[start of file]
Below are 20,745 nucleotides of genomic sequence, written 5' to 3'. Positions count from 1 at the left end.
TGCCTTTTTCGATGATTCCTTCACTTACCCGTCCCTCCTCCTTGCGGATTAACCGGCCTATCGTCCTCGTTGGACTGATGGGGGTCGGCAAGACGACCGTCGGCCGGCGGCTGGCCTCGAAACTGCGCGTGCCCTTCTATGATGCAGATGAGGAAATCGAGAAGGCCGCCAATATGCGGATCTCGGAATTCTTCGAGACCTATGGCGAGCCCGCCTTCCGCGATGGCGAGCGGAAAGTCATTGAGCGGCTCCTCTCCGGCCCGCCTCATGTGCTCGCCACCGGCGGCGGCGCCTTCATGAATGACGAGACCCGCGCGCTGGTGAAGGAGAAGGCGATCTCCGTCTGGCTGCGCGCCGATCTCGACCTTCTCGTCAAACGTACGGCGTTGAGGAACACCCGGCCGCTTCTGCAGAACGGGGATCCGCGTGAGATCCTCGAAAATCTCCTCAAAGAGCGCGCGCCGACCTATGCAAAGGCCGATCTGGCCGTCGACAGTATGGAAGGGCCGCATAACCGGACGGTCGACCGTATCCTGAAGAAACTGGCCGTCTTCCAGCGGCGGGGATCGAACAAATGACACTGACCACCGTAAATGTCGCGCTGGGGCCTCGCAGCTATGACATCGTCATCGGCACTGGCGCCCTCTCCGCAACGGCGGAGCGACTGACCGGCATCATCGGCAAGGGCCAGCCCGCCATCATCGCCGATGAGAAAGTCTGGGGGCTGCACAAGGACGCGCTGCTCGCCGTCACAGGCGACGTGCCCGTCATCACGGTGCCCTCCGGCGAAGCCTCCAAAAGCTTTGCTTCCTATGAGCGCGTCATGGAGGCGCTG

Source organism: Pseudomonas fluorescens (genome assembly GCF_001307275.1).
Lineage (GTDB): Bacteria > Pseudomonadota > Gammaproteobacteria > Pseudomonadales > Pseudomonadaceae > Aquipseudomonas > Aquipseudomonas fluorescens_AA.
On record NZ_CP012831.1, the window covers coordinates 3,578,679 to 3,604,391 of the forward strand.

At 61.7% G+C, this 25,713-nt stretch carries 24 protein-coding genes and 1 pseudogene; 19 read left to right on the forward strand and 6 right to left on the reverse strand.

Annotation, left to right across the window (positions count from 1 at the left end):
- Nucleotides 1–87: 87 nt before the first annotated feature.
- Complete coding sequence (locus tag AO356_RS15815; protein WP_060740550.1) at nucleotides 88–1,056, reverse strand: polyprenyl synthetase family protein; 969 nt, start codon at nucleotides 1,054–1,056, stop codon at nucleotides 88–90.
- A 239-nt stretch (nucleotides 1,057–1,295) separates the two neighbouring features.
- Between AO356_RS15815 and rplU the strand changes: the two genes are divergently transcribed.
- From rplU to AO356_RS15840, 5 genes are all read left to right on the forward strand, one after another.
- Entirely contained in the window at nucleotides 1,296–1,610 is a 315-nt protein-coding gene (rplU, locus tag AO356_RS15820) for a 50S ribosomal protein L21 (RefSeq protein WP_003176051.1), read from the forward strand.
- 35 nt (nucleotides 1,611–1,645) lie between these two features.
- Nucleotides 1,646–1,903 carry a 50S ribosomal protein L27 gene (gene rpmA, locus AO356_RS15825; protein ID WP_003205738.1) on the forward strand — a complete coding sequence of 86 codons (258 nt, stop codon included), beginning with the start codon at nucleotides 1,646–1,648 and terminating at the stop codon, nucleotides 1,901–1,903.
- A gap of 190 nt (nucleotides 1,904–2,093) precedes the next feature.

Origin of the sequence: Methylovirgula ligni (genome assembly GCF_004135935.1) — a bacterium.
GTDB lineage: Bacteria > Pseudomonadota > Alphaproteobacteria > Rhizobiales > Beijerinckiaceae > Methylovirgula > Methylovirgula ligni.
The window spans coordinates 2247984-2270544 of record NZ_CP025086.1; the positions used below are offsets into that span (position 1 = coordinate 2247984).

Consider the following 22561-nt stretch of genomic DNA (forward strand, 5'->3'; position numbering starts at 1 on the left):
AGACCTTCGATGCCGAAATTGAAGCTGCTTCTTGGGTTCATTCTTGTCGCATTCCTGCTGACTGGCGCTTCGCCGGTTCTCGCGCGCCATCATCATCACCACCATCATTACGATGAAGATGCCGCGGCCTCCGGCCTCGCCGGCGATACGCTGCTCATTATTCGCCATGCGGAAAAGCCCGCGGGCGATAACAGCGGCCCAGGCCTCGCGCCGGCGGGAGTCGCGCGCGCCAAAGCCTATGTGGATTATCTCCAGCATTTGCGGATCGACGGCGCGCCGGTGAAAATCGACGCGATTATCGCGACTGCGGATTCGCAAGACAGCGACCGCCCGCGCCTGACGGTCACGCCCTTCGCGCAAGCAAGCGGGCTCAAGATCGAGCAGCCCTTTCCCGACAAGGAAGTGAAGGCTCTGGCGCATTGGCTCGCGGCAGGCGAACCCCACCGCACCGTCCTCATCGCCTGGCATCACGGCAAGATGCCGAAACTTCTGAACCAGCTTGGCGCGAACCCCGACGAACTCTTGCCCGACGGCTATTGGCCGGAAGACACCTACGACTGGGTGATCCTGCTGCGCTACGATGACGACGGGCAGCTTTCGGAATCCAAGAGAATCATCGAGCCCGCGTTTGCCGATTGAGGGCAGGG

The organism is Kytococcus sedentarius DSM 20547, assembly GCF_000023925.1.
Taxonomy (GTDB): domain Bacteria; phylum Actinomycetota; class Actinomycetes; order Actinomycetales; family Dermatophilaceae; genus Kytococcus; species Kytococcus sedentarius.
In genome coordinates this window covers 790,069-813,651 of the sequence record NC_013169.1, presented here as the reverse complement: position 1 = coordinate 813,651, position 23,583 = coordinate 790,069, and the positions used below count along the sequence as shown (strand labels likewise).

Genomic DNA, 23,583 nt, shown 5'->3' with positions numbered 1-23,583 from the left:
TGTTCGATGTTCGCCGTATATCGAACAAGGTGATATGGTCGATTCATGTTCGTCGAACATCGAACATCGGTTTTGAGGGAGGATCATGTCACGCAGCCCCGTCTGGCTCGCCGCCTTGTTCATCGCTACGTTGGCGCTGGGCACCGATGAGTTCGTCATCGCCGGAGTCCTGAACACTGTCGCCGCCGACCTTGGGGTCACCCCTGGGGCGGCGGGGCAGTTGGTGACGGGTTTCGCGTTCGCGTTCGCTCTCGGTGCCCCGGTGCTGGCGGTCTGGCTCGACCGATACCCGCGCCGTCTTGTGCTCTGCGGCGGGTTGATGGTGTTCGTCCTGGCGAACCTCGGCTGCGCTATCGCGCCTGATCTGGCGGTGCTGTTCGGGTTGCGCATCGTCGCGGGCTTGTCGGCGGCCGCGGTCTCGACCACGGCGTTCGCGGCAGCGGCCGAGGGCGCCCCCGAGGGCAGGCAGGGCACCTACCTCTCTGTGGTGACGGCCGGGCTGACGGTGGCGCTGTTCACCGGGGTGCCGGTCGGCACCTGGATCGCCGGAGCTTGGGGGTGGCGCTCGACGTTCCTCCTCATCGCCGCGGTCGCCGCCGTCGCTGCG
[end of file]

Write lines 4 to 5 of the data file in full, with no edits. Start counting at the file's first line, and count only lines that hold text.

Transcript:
Lineage (GTDB): Bacteria > Pseudomonadota > Gammaproteobacteria > Pseudomonadales > Pseudomonadaceae > Aquipseudomonas > Aquipseudomonas fluorescens_AA.
On record NZ_CP012831.1, the window covers coordinates 3,578,679 to 3,604,391 of the forward strand.